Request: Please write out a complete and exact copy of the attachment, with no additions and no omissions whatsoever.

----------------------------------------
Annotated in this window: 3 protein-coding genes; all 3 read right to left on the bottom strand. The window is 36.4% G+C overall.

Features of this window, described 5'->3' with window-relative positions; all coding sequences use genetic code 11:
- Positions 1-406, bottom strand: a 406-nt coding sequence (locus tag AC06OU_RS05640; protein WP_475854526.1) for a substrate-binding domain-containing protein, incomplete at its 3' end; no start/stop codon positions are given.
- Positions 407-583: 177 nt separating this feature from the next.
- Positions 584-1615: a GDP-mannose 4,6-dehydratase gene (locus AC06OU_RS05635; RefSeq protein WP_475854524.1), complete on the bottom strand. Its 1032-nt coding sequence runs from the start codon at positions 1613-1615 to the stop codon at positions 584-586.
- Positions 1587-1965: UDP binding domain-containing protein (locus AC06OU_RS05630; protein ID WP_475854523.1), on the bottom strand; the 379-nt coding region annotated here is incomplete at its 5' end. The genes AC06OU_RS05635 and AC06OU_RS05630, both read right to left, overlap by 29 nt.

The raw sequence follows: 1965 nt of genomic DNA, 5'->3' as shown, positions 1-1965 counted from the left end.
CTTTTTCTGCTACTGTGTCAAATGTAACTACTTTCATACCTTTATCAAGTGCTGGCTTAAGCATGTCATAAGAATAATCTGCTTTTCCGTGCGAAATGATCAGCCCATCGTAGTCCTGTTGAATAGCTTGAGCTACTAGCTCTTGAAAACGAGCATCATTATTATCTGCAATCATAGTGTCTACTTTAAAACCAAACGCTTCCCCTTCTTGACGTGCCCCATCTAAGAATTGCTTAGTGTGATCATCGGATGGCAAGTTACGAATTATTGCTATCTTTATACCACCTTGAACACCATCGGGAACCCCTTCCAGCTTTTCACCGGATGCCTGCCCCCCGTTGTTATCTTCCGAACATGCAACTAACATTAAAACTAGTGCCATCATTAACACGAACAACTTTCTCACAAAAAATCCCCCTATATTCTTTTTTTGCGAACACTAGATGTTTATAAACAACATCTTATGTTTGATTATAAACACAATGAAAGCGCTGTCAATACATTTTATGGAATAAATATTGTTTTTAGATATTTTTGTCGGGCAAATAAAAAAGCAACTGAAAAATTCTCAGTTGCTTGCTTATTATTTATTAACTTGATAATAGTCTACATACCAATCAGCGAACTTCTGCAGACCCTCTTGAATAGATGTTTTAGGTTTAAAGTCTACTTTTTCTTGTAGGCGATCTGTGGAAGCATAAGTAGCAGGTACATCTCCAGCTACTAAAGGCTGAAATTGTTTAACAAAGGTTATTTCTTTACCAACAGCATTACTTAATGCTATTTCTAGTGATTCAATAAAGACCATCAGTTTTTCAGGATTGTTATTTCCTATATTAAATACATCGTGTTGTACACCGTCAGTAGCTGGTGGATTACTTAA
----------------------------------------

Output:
Annotated in this window: 3 protein-coding genes; all 3 read right to left on the bottom strand. The window is 36.4% G+C overall.

Features of this window, described 5'->3' with window-relative positions; all coding sequences use genetic code 11:
- Positions 1-406, bottom strand: a 406-nt coding sequence (locus tag AC06OU_RS05640; protein WP_475854526.1) for a substrate-binding domain-containing protein, incomplete at its 3' end; no start/stop codon positions are given.
- Positions 407-583: 177 nt separating this feature from the next.
- Positions 584-1615: a GDP-mannose 4,6-dehydratase gene (locus AC06OU_RS05635; RefSeq protein WP_475854524.1), complete on the bottom strand. Its 1032-nt coding sequence runs from the start codon at positions 1613-1615 to the stop codon at positions 584-586.
- Positions 1587-1965: UDP binding domain-containing protein (locus AC06OU_RS05630; protein ID WP_475854523.1), on the bottom strand; the 379-nt coding region annotated here is incomplete at its 5' end. The genes AC06OU_RS05635 and AC06OU_RS05630, both read right to left, overlap by 29 nt.

The raw sequence follows: 1965 nt of genomic DNA, 5'->3' as shown, positions 1-1965 counted from the left end.
CTTTTTCTGCTACTGTGTCAAATGTAACTACTTTCATACCTTTATCAAGTGCTGGCTTAAGCATGTCATAAGAATAATCTGCTTTTCCGTGCGAAATGATCAGCCCATCGTAGTCCTGTTGAATAGCTTGAGCTACTAGCTCTTGAAAACGAGCATCATTATTATCTGCAATCATAGTGTCTACTTTAAAACCAAACGCTTCCCCTTCTTGACGTGCCCCATCTAAGAATTGCTTAGTGTGATCATCGGATGGCAAGTTACGAATTATTGCTATCTTTATACCACCTTGAACACCATCGGGAACCCCTTCCAGCTTTTCACCGGATGCCTGCCCCCCGTTGTTATCTTCCGAACATGCAACTAACATTAAAACTAGTGCCATCATTAACACGAACAACTTTCTCACAAAAAATCCCCCTATATTCTTTTTTTGCGAACACTAGATGTTTATAAACAACATCTTATGTTTGATTATAAACACAATGAAAGCGCTGTCAATACATTTTATGGAATAAATATTGTTTTTAGATATTTTTGTCGGGCAAATAAAAAAGCAACTGAAAAATTCTCAGTTGCTTGCTTATTATTTATTAACTTGATAATAGTCTACATACCAATCAGCGAACTTCTGCAGACCCTCTTGAATAGATGTTTTAGGTTTAAAGTCTACTTTTTCTTGTAGGCGATCTGTGGAAGCATAAGTAGCAGGTACATCTCCAGCTACTAAAGGCTGAAATTGTTTAACAAAGGTTATTTCTTTACCAACAGCATTACTTAATGCTATTTCTAGTGATTCAATAAAGACCATCAGTTTTTCAGGATTGTTATTTCCTATATTAAATACATCGTGTTGTACACCGTCAGTAGCTGGTGGATTACTTAA